The vibration absorbing and damping capability of the mount 26 is achieved by the vibration insulation pads located within the pockets 44 as will be appreciated from FIG. 6. Preferably, a plurality of vibration absorbing pads 90 are stacked within each pocket 44 and the lower surface 92 of the lowermost pad engages the supporting surface for the mount. As will be appreciated from FIG. 6, the lowermost pad 90 extends well below the platform plate lower surface 36 and the associated pocket lower edge 50, but the upper portion of the lowermost pad 90 is still located and confined within the associated pocket 44 and is prevented from lateral displacement relative to the associated pocket and superimposed pads 90. As the pocket top plates 48 prevent vertical movement of the stack of vibration isolation pads 90, the vertical forces imposed upon the frame 28 are transferred to the pads 90 by the top plates 48 and the pads 90 will be placed under compression.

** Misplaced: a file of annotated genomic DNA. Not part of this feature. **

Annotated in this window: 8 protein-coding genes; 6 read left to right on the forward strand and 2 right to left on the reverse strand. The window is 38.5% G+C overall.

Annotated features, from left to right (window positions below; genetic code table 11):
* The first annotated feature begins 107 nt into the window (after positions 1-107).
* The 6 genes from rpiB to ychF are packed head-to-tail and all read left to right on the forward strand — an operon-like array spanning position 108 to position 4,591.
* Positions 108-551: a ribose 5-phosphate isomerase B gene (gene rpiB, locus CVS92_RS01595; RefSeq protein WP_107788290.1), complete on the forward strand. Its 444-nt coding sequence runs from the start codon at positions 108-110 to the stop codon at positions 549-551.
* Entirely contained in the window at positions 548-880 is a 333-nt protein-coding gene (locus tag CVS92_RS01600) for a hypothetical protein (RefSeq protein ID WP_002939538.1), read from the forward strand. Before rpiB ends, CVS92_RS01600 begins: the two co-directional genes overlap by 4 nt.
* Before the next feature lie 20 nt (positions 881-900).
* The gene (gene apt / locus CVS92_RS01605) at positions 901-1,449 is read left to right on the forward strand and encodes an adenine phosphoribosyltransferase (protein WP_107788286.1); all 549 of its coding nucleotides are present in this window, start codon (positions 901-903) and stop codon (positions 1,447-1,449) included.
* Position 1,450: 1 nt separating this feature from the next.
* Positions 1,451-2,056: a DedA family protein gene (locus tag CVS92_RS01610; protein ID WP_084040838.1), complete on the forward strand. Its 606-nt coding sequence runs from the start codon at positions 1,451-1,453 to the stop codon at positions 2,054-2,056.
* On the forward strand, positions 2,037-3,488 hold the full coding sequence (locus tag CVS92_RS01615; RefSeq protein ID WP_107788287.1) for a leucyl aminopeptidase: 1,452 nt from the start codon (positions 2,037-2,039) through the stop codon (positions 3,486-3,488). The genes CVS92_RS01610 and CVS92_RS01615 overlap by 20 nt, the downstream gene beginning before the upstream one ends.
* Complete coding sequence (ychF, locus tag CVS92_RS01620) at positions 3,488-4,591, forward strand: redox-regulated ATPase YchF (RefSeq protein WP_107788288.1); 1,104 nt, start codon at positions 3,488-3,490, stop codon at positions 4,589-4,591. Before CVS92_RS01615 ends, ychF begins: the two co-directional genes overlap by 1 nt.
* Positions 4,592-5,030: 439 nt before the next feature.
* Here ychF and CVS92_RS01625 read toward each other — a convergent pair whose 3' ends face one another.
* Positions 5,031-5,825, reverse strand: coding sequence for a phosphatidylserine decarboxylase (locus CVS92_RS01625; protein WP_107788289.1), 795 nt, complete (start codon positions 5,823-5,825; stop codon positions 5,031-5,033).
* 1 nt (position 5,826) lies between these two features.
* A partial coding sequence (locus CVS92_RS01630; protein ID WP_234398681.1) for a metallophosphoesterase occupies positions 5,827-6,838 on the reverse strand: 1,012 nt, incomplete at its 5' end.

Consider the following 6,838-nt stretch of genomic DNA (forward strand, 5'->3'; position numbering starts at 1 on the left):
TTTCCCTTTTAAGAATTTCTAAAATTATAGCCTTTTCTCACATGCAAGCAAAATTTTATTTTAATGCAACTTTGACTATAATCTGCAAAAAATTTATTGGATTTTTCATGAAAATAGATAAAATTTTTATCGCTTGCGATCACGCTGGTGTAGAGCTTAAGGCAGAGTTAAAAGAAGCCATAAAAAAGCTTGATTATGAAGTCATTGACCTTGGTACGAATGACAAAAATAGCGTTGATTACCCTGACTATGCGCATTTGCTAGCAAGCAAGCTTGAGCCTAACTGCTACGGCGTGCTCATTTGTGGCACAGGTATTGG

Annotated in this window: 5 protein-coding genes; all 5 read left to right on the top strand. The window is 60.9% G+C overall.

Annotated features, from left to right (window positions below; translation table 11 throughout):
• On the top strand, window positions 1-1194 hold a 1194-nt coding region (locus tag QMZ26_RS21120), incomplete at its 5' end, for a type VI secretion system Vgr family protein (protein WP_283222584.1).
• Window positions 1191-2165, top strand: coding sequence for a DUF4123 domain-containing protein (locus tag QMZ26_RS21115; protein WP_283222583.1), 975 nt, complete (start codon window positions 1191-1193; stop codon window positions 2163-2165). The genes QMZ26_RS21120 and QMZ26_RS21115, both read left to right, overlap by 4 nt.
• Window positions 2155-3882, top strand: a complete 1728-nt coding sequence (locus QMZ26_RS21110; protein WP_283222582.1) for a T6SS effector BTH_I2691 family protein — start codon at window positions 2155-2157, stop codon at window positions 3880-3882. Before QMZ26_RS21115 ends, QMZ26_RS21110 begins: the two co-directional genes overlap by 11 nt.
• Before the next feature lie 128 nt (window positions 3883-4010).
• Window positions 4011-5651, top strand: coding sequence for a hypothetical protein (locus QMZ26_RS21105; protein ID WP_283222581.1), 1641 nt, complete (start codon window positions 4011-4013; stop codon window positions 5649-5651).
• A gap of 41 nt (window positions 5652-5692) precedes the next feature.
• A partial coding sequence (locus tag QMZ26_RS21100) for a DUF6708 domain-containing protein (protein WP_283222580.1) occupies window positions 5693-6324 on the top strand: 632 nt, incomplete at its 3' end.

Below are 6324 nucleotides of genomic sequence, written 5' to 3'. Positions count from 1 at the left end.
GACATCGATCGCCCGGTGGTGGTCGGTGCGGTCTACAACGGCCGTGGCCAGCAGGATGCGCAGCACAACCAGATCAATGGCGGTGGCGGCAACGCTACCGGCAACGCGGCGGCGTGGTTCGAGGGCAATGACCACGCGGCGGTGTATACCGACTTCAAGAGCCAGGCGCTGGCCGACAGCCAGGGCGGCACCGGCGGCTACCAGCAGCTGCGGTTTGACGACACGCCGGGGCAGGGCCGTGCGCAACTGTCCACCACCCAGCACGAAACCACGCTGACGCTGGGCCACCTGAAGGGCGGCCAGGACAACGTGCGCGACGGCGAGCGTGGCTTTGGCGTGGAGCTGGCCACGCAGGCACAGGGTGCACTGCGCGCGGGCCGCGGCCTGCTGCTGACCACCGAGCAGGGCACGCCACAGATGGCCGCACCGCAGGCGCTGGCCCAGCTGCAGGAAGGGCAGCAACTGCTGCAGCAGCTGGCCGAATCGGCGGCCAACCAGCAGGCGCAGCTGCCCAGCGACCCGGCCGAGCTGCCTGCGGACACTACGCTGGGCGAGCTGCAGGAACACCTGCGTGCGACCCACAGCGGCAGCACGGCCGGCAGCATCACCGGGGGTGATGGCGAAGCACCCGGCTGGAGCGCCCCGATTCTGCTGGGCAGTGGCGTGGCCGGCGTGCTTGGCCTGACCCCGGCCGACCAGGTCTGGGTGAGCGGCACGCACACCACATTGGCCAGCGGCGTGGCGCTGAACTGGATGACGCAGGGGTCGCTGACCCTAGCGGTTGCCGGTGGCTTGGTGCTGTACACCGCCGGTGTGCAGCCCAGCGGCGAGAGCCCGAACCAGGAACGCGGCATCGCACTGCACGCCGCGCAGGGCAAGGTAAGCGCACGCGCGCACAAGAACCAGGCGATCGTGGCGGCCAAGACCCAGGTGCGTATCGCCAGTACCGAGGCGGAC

The vibration isolation pads 90 are formed of a material capable of absorbing vibration, and in FIG. 6 the pads 90 are all formed of the same material such as a polyester duck fabric laminated with an oil-resistant neoprene compound. Such textile based pads have excellent vibration absorbing characteristics under high compressive forces, and are available through the assignee, Unisorb Inc., sold under the trademark TITAN™.

As appreciated from FIG. 1, the foundation supporting mounts 26 are located between the primary support surfaces 16 and the foundation horizontal surfaces 24. As the riser alignment plate 86 extends above the pocket's top plates 48, the foundation horizontal surface 24 will be engaged by the alignment plate 86, and the foundation 18 may be selectively raised and lowered by rotation of the screw 70 through head 72 as desired to achieve an equalizing of the weight on each of the mounts 26 to produce the desired leveling and vibration absorbing support of the foundation 18. Of course, a plurality of mounts 26 will be spaced along each side of the foundation 18 throughout its length permitting the foundation to be very accurately adjusted and aligned. As will be appreciated from FIG. 1, sufficient spacing exists between the cavity walls 14 and the foundation walls 22 to permit workmen access to the mounts 26 to achieve final adjustment of the vertical position of the plates 86.